One Common Faith ~ The Story – Part Two

youth_praying
Our last post began a story about my life and religion. It also set up a comparison between an individual life and the development of our human family. If you’re visiting for the first time, scroll down to the last post to read the first part or jump to it with this link.

The Story, Continued…

When I’d reached my early youth, I had a better grip on the difference between God and my parents; but, that’s not saying I really understood either of them.

Our ancestors entered a similar phase of development when they’d worked out a knowledge of the cycles of nature’s manifestations—lightning, rain, flood, fire, cold, and other regular displays of earth’s powers.

I continued to attend the church where my parents were the ministers, knowing there was an independent Source of ultimate power but still cringing under the manifestations of power my earthly keepers displayed. Mom was a sympathetic soul, though still full of power and command, and dad was a tyrant. Still, in my heart of hearts, I knew each loved me—in ways I wouldn’t clearly realize for many years. The hard part was understanding why they seemed to not understand me

Our ancestors had similar challenges. Even though they could predict when rains or cold would approach, they weren’t clear, in a conscious way, of why these powers were manifesting. The way they coped was to personalize the powers as gods and develop meaningful rituals to appease those gods. Usually, there was a major god who ruled the lesser gods and elaborate rituals to cajole the favor of that supreme power.

I was still mostly behaving and being a good boy at this stage but I’d certainly developed a strong desire for personal time, not just the time spent with friends but time with myself, time to ponder…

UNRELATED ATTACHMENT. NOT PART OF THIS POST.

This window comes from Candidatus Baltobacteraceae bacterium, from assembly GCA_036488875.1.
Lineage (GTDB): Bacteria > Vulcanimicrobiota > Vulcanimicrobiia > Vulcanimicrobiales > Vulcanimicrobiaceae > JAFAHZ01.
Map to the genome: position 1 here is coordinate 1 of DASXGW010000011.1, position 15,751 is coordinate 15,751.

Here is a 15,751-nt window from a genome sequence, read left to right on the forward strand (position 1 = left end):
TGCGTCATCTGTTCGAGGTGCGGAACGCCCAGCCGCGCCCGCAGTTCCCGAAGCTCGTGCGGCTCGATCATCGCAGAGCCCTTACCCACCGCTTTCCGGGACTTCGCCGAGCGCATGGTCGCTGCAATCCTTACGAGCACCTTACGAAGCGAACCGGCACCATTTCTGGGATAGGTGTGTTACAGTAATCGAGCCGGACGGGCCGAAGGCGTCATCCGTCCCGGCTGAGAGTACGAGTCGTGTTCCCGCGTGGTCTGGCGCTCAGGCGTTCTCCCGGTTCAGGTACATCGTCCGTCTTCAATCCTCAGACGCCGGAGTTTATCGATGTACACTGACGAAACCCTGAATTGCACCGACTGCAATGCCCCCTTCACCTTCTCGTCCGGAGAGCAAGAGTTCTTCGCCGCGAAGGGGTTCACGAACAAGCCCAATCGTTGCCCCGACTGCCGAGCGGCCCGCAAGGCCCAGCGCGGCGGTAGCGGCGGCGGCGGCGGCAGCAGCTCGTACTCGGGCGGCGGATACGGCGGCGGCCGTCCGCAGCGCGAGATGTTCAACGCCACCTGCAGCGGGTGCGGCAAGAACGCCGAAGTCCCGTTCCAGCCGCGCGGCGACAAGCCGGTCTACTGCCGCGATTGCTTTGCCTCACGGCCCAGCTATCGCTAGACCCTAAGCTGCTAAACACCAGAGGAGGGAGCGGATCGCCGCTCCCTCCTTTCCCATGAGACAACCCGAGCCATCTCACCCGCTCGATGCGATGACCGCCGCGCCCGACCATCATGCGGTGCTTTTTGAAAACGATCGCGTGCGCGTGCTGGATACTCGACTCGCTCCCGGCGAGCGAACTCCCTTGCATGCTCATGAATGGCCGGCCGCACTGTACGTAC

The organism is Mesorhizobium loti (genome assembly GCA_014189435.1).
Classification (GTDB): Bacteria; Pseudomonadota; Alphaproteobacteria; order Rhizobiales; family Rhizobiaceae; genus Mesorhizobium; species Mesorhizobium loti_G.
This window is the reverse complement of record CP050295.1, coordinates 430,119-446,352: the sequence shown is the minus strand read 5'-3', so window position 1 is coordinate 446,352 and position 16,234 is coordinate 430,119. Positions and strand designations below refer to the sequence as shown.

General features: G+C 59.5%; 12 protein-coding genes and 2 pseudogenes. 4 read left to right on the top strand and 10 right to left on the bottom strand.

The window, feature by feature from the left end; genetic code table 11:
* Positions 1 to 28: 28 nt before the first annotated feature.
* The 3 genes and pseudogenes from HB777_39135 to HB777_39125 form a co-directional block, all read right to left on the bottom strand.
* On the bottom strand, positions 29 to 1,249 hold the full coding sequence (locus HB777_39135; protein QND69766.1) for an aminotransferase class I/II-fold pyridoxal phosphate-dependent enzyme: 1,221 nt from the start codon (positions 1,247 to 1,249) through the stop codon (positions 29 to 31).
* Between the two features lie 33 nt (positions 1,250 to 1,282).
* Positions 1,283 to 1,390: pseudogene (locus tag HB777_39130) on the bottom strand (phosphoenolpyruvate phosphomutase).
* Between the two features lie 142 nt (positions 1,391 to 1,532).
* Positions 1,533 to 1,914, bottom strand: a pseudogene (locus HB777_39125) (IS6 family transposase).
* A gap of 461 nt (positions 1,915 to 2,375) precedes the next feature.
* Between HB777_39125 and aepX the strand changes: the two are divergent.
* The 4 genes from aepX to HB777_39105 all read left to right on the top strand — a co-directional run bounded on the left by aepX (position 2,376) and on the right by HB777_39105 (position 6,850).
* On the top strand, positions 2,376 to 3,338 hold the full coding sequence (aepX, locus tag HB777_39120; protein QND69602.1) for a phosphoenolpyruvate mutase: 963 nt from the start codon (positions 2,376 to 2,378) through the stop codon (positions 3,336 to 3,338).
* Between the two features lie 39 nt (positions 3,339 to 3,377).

Early humanity made a potent space available for a tribal member’s personal time. They ritualized it and created ways to harness the individual’s creativity for the greater good of the tribe—go on the Vision Quest and bring the insights back to us so we may grow with you…

I didn’t realize, even though my parents were ministers, that my personal pondering was my conscious mind talking to my soul. It would be many years before my growing ego consciousness would surrender to my soul and clear the way for a deep and pure religious experience.

The tribe lives for the tribe’s sake. The individual lives within the tribe. Individual urges are shaped to the tribe’s necessities or are eliminated…

To be continued…

As in previous posts in this series, I urge you to reference an important document and a web site that explores that document:

Document: One Common Faith

Exploratory Web Site: Changeless Faith

Spiritual Quote:

“We affirm that a common set of core values is found in the teachings of the religions, and that these form the basis of a global ethic… There already exist ancient guidelines for human behavior which are found in the teachings of the religions of the world and which are the condition for a sustainable world order.”
Bahá’í International Community, 1995 Oct, Turning Point For All Nations

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One Common Faith ~ The Story – Part One

children_praying
In the last post I said, “I want to tell a story”.  I also said certain people wouldn’t like it…

I’m not sure right now how many posts it will take to tell the story. It starts in the dim past and soars into the unseeable future.